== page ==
Thus in most fields, it is possible to learn from standard processes. On top of that, it is useful to have structured processes with precise objectives, defined roles and responsibilities, and dedicated tools. To improve processes, relying on standard practices and structured processes has many advantages:

Implement solutions for problems that others have already encountered

Improve decision making by clarifying roles and responsibilities

Enable communication and experience sharing by having a common terminology

Gain in efficiency and productivity

Deciding to improve one’s processes is the first step, but most organizations might not know where to start or how to implement best practices from a recognized standard. Process assessment is the best way to start an improvement program and to structure improvement actions.

Process assessment and its usages

Process assessment’s principles are:

  • The processes to be assessed are described in a structured way. This serves as reference during the assessment.
  • Interviews are usually conducted with people in the organization who are involved daily in the performance of the process. Assessors check with them whether a particular activity is usually performed, whether a specific document is usually produced, or whether typical results are attained. Generic criteria are also covered: is there a common process description available in the organization? Are roles and responsibilities defined? Are adequate competencies available? Are there tools to support the process?
  • Results from multiple interviews are combined to form an image of the current practices in the organization.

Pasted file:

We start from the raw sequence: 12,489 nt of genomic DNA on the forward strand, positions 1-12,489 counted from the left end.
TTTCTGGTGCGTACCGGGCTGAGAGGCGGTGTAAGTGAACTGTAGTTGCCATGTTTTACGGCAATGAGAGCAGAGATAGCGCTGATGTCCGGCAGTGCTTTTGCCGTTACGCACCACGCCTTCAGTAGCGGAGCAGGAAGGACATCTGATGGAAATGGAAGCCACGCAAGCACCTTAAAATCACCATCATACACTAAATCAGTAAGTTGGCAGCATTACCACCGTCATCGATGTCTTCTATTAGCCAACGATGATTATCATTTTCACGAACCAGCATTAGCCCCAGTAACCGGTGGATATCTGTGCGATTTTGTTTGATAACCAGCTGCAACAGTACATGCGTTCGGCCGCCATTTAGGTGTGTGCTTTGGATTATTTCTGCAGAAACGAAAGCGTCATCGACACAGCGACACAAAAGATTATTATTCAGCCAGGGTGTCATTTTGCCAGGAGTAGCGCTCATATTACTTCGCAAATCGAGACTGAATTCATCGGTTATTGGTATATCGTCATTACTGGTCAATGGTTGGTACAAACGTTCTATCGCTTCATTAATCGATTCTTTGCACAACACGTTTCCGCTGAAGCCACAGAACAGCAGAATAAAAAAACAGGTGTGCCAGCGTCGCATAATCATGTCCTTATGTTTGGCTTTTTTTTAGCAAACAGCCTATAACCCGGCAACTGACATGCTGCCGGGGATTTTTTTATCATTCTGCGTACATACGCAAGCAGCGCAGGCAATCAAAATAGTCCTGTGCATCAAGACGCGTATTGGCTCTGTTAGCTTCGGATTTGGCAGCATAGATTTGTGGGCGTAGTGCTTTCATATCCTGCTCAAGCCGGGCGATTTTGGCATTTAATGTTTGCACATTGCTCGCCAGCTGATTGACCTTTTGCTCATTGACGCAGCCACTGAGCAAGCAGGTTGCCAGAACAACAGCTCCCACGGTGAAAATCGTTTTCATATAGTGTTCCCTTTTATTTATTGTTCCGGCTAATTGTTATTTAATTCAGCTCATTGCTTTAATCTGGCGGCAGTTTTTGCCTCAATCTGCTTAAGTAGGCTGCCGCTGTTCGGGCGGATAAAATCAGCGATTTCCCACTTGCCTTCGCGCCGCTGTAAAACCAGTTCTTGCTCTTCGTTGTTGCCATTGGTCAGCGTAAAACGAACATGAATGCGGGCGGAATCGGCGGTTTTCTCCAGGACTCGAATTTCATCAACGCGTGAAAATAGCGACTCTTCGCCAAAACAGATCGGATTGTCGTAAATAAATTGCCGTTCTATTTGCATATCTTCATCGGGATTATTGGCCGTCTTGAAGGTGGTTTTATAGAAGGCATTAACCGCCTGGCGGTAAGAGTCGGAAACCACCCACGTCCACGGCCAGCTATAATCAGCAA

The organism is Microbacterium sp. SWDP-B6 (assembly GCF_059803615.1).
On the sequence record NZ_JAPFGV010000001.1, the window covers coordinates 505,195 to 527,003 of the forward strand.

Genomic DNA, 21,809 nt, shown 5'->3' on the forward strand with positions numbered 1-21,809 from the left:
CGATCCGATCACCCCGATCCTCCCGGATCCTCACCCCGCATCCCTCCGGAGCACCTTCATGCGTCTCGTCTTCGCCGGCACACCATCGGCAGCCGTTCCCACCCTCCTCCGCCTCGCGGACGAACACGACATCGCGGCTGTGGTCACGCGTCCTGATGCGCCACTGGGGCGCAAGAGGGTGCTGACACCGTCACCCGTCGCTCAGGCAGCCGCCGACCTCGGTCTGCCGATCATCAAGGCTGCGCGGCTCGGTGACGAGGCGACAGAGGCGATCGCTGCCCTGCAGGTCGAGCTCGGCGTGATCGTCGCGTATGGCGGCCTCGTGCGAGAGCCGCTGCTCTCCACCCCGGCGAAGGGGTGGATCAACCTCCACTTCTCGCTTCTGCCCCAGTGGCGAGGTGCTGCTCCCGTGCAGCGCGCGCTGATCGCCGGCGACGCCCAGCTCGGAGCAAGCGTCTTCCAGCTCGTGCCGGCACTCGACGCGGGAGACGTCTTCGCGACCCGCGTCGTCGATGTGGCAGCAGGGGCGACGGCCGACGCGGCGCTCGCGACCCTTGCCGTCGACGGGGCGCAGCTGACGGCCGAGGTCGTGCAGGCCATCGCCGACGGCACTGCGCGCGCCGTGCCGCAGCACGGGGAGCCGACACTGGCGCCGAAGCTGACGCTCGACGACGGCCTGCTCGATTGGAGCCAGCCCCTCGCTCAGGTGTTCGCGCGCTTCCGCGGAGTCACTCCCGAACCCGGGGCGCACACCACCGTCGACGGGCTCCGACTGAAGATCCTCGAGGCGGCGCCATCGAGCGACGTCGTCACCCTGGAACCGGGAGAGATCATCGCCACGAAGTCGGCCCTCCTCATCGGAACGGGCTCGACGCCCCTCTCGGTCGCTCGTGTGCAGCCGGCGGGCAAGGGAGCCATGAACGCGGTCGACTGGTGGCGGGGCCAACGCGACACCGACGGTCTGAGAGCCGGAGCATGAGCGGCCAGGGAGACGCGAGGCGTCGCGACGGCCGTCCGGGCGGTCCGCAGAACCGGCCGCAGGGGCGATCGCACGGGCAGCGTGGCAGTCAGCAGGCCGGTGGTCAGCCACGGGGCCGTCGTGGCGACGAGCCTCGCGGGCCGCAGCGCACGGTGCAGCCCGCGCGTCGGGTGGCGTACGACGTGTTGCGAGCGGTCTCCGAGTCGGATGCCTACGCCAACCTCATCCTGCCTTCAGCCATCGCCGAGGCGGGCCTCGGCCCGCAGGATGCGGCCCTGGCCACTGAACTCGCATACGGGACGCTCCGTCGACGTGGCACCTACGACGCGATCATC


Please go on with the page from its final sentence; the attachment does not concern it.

• The process assessment provides for a gap analysis between the reference process and the current process of the organization.
  • At the end of the assessment, the assessed process can be positioned on the process maturity scale, which summarizes the 6 steps towards process effectiveness.

Process assessment can be organized for several purposes. First of all, process assessment is an efficient tool to compare an organization’s practices with a reference framework. In ITSM that means comparing what an organization is doing to either ITIL or the ISO 20000 standard. In that case, process assessment provides a clear and objective view of where the organization stands. It is vital to know where you are before trying to get better.

This gap analysis against a reference process enables the organization to understand which activities are already in place and efficient and which aspects of the process should be improved. Process assessment is an effective tool to identify improvement actionsand to prioritize them.

In effect, process assessment brings a better understanding of where the process stands in terms of maturity. It helps to understand which aspects of the process maturity are already mastered and which ones still require fine tuning. Conducting a process assessment in an organization brings the opportunity for all people involved to better understand the characteristics of a mature process. With that understanding, the organization can determine which aspects of the process maturity are essential in their context and which are less important. It is then easier to setup priorities for an improvement plan.

Once improvement actions have been implemented, process assessment can be conducted once more to measure progress after a certain amount of time has passed (often at the middle of the improvement project or at the end) and to justify the efforts that have been made. Improvement initiatives are often difficult to sell to the management as these projects often rely on the perception that quality will get better but precise figures and measures to demonstrate improvement are tricky to get; especially because any change can take time to show results as employees have to learn a new way of doing things. Process assessment with its capacity to measure progress is a useful tool to facilitate buy-in from the management and to monitor a project.